A personal budget is an amount of money allocated to a person who is eligible for social care services following an assessment of needs. While some people chose to take their personal budget as a direct payment and manage the money and support themselves, health and adult services has also explored other ways in which clients can spend their personal budgets without taking on the full responsibility of a direct payment.
In 2016/17 we provided services to 10,500 people.
In 2016/17 we received 72,000 enquiries relating to adult social care.
The adult social care customer profile at 31st March 2017, for active clients in North Yorkshire, shows that 2,970 people aged 18 to 64 receive a social care service, as well as 4,935 people aged over 65.
Within the 18-64 age group, there are 1,475 people who have a learning disability and 635 with a physical disability, including 75 people with a sensory impairment. People with mental health or substance misuse problems make up the remaining 670 of the 18-64 group.
For further population data visit the Joint strategic needs assessment website.
The district profiles analyse the current population, unmet demand and projections of future demand.
North Yorkshire social care market
For more information about the adult social care market in North Yorkshire see 2018/19 state of the care market (pdf / 3 MB). This presentation outlines a number of care market headlines and challenges which health and adult services need to address.
The demand on the adult social care market in North Yorkshire:
- North Yorkshire has an older population profile than the country as a whole. This is forecast to result in 25,000 additional people aged 65+ who will be unable to manage at least one self-care activity on their own by 2035.
- The large, rural nature of the county and it's sparse population makes access to services and meeting clients' needs more complicated.
- Low levels of income deprivation and benefit receipt amongst older people, but the highest level of fuel poverty in the region.
- Higher than national rates of adults with physical disabilities, learning disabilities, mental health problems and older people supported throughout the year.
- 33% of dementia cases are estimated to be undiagnosed.
- Increasing numbers of older people with a learning disability.
Extra care commissioning intentions
- Work with providers on our extra care housing framework to develop and deliver new extra care schemes across the county.
- Encourage and support proposals for new extra care housing schemes outside of the framework where such a scheme would be consistent with our needs, aspirations and requirements for extra care housing and would not require any form of financial contribution from the Council.
- Continue to work with the market, partners and stakeholders to consider how extra care housing schemes can contribute to the challenges faced by us and other public sector partners. These challenges include integrated service delivery with the NHS and the increasing number of people living with dementia.
Where we are now
Extra care housing is the basis of our approach to keeping people healthy and able to live at home in supportive local communities, so reducing the demand for more intensive services.
There are currently 22 extra care schemes across the county providing 1,111 units of accommodation with further schemes planned or in the pipeline.
Extra care housing provides high quality accommodation enabling people to live independently, in their own home, with access to care and support 24 hours a day, 7 days a week. There is also access to other facilities such as restaurants, hairdressers, shops and library facilities. For example, Sycamore Hall in Bainbridge provides a village shop, library and post office as well as accommodation with care and support.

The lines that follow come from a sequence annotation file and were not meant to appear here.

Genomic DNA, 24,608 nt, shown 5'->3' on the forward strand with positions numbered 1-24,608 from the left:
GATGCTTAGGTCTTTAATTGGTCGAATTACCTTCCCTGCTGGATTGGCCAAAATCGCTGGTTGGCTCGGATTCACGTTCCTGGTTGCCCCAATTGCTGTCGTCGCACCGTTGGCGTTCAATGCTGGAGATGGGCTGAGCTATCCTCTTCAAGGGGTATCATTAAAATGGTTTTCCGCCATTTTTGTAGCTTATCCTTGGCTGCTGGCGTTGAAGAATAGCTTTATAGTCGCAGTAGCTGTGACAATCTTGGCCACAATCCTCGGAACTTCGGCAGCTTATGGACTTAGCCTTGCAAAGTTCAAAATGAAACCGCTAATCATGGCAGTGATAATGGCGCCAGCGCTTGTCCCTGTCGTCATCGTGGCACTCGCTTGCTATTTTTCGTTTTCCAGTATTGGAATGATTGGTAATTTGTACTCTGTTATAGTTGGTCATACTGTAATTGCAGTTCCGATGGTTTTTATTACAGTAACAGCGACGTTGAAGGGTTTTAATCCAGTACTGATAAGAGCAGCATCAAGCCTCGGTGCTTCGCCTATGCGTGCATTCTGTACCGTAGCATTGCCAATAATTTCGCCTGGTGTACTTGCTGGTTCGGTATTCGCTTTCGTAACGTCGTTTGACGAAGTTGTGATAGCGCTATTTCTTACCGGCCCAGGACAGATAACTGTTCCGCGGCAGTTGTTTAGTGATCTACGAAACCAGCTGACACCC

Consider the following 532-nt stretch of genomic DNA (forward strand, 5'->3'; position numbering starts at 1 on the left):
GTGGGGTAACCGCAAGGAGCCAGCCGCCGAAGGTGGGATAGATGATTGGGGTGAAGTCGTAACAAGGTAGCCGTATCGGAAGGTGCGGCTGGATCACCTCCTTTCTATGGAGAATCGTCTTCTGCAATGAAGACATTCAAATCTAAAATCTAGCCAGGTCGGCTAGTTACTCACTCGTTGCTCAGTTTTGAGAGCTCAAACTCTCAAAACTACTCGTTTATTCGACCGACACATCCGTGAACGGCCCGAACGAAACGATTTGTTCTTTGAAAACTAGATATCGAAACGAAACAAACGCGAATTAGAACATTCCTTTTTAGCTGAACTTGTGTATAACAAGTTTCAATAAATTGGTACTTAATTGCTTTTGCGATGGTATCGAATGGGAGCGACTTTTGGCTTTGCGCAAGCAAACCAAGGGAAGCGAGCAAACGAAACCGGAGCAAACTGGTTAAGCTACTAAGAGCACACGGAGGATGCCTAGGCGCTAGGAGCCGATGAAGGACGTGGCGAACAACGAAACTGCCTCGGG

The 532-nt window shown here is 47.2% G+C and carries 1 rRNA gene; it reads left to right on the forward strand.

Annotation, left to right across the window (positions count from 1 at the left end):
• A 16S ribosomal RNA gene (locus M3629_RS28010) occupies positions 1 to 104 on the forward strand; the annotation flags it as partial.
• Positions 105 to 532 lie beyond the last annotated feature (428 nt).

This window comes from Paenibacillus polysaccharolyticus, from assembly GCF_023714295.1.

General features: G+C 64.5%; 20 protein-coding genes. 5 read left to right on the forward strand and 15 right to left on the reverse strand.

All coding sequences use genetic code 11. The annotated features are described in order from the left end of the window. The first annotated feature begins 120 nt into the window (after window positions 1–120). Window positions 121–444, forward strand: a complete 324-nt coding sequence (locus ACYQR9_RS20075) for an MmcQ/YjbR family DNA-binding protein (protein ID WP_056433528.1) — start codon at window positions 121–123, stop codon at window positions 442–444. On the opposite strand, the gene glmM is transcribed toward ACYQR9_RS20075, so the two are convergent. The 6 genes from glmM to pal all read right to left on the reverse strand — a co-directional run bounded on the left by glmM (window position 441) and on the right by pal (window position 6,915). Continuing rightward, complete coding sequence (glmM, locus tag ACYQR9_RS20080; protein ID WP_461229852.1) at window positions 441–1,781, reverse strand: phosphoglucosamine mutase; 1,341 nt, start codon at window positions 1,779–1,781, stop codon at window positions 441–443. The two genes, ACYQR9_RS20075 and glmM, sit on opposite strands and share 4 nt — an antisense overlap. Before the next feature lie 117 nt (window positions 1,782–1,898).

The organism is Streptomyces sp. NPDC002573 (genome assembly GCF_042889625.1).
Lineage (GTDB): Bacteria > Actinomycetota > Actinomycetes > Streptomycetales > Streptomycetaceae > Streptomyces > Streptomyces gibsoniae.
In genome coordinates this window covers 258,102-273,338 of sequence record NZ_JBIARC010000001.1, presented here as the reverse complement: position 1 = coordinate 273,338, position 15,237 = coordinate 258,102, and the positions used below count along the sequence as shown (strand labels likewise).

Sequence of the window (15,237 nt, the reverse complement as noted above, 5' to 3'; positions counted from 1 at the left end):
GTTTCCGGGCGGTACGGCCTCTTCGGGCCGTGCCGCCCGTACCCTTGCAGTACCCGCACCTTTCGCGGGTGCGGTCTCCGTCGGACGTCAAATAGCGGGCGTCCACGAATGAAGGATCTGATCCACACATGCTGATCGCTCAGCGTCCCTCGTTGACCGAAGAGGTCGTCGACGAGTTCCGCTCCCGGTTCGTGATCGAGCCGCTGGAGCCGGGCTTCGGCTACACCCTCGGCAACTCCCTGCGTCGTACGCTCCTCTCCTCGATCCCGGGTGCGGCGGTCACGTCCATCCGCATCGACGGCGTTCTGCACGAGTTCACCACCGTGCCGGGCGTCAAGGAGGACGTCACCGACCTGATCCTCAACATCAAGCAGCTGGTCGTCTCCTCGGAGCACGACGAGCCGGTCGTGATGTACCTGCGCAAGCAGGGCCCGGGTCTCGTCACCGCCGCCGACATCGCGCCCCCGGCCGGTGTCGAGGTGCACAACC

Extra care housing is a vital part of our programme of prevention; by addresses one of our key challenges, an ageing population. However, it's impact spreads far wider than this. It brings employment opportunities, resilience and regeneration to our communities.
Our care and support strategy Where I Live shows our vision to meet people’s needs now and into the future. It sets out proposals for transforming services to ensure people can remain safe and independent in their own homes. In addition to improving the amount and quality of accommodation with care and support across the county by 2020 and meet financial savings.
A key element of the strategy is to build on the success of the extra care programme so far by:
- Expanding the number of extra care housing schemes provided across the county.
- Ensuring schemes meet the requirements of future generations. Better placed to meet the needs of people living with dementia, the changing aspirations of the wider population and play a pivotal role in the community to ensure North Yorkshire towns and villages are active, thriving and stronger places to live.
In 2015 we appointed six organisations to our Extra Care Housing Framework. Work is already underway to commission and procure new extra care housing schemes through the framework.
Work is also taking place with clinical commissioning groups and extra care housing providers in a number of areas across the county to consider the use of units with schemes to deliver intermediate care, rehabilitation and respite services where appropriate.
- To ensure the availability of statutory advocacy services that meet the expectations of the Care Act 2014 and Mental Capacity Act 2005.
- To provide, within resources available, non-statutory advocacy for vulnerable groups.
Where we are now
An independent advocate supports and works alongside people who find it difficult to have a say in their care and services, and do not have someone to help them with this. Independent means the service is not controlled by health and adult services and only thinks about what the people they are supporting want.